The state of Vermont has had their share of issues with the fight against the opiate epidemic. Governor Shumlin has made great changes and has shown impressive dedication to curbing the opiate problem in his state. Taking on such a large task is by no means easy. Many states have made similar changes but what is great about the way Vermont has handled things is that they are usually the first to do so. They are at the forefront and have proven to care for their citizens well-being when it comes to the opiate problem plaguing the country.
The governor's office has released some statistics to show that all of the hard work they have put in, is starting to pay off. Much of the changes have come quicker than I would have expected. It's amazing to see the differences that powerful people behind these initiatives can make.
About 2,500 people are in treatment, up from 1,700. Although there are still waiting lists, this is great progress. This could be the most important statistic of all because it shows an extra 800 lives being changed. This is a direct success and the waiting lists will be there until we can house every addict, but less people waiting is outstanding.
The state has hired a statewide director of pretrial services to help drug abusers who have committed non-violent crimes get treatment and avoid court; the program has expanded into four more counties. This new program will affect countless lives in the state where 70-80% of the inmates are incarcerated because of crimes directly related to drug addiction.
Almost 1,200 overdose rescue kits (Naloxone) have been distributed to law enforcement and treatment programs. 67 lives being saved so far with them as of October 2014. Narcan (Naloxone) has saved many lives and has the ability to save more, but you need them on the front lines for this to happen. Vermont was one of the first states to implement this and the lives saved is amazing. Not to mention the pilot project starting this month that will allow inmates in South Burlington and Rutland to get drug treatment medications behind bars. This is having a direct effect against the revolving door. If an inmate wants to better themselves and change their ways, they now have the ability and resources to do so.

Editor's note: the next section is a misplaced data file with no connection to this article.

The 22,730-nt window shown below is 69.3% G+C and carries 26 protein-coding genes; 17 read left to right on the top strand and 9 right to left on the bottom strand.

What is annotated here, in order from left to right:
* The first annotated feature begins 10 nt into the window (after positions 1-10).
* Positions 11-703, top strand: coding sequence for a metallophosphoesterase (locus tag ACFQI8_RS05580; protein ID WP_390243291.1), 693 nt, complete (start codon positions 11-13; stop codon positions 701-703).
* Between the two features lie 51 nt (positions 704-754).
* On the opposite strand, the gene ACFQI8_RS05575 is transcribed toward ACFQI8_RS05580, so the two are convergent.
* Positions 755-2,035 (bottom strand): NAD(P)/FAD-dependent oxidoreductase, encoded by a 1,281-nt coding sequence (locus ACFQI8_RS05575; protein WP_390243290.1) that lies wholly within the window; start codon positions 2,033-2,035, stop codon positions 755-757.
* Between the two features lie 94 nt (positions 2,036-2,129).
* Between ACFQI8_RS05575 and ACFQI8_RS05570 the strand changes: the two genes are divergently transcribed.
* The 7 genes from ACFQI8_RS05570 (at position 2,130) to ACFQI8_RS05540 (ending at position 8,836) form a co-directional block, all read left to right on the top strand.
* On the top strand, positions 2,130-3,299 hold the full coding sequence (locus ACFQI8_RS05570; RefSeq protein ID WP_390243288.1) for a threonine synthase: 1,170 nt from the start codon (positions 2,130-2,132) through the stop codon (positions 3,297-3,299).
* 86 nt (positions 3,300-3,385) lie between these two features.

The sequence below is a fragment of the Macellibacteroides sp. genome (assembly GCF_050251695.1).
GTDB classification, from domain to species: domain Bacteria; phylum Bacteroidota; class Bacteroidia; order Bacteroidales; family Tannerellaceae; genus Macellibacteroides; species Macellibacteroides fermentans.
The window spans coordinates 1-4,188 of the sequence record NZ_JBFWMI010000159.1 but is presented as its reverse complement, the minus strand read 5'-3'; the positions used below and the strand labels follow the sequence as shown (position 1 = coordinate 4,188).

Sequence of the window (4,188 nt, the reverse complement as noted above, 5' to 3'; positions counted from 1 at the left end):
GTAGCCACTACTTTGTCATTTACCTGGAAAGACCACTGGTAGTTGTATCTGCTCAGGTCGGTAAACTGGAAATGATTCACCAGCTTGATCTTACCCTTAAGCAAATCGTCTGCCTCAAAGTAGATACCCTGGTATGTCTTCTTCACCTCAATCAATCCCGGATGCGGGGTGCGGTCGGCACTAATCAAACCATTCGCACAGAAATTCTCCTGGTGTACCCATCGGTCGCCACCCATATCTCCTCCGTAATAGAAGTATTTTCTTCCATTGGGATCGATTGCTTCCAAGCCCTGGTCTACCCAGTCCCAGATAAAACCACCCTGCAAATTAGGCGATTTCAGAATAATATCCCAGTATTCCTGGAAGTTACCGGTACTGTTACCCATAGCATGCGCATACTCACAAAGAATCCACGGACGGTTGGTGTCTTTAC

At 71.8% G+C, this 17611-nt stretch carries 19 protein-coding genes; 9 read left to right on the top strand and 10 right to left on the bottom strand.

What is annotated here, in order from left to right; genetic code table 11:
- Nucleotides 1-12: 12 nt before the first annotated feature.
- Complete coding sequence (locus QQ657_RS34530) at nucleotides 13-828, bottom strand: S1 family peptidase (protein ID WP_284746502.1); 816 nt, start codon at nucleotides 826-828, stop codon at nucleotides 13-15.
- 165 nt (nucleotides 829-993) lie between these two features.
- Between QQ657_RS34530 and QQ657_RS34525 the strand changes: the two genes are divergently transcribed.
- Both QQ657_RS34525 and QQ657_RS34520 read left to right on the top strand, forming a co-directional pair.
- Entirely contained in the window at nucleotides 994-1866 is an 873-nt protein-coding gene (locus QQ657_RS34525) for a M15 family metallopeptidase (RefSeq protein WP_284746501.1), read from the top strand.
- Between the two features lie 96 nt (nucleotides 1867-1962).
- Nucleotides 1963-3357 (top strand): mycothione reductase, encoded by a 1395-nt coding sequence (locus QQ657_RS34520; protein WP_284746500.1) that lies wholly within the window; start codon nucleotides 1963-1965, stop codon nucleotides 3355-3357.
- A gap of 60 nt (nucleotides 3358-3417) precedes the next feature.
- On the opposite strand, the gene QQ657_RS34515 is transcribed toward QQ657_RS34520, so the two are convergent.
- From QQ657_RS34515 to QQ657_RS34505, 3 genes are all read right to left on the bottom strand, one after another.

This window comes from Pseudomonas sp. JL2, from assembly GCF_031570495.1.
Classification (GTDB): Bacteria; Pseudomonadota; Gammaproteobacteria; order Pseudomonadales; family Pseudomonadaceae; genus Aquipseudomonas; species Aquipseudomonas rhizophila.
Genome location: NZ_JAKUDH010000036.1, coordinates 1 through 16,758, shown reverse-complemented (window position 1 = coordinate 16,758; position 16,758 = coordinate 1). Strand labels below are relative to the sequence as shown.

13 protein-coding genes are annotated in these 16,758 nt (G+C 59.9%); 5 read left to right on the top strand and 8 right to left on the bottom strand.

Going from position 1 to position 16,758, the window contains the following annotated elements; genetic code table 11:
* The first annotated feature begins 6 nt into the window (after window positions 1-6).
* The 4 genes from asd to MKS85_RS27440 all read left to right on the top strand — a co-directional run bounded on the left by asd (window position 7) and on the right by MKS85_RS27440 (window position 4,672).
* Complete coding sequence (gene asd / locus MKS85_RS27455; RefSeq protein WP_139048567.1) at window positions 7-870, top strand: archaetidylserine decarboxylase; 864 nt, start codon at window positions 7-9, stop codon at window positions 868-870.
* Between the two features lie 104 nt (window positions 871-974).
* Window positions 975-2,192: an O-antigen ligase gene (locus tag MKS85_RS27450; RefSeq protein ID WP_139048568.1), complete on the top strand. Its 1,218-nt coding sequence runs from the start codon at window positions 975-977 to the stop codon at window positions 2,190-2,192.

“This is a long journey. We are not going to eradicate opiate addiction in Vermont overnight....What I can say is that the progress that we have made since January exceeds my wildest expectations,” Shumlin said. Last week, Shumlin co-chaired the National Governor’s Association’s Drug Abuse Academy, a six-state policy academy on prescription drug abuse. New England states and New York are also working together to help fight the problem in the region.
Clinics are reporting reduced waiting lists. The clinic in Chittenden County has been able to serve about 30 percent more patients since January, 2014. Serving 932 patients, up from 722 previously, which is a great improvement. Though there still is a waiting list of about 290 people, it's 55 percent lower than what it was.
A statewide forum on community-based solutions resulted in the Health Department holding 10 follow-up meetings involving 500 people in local communities working on their own plans, said Barbara Cimaglio, deputy health commissioner in charge of Vermont’s alcohol and drug abuse prevention program. “We’re really trying to make the whole greater than the sum of its parts,” Cimaglio said. Hopefully we will see continued progress and more states joining in to fight the opiate epidemic.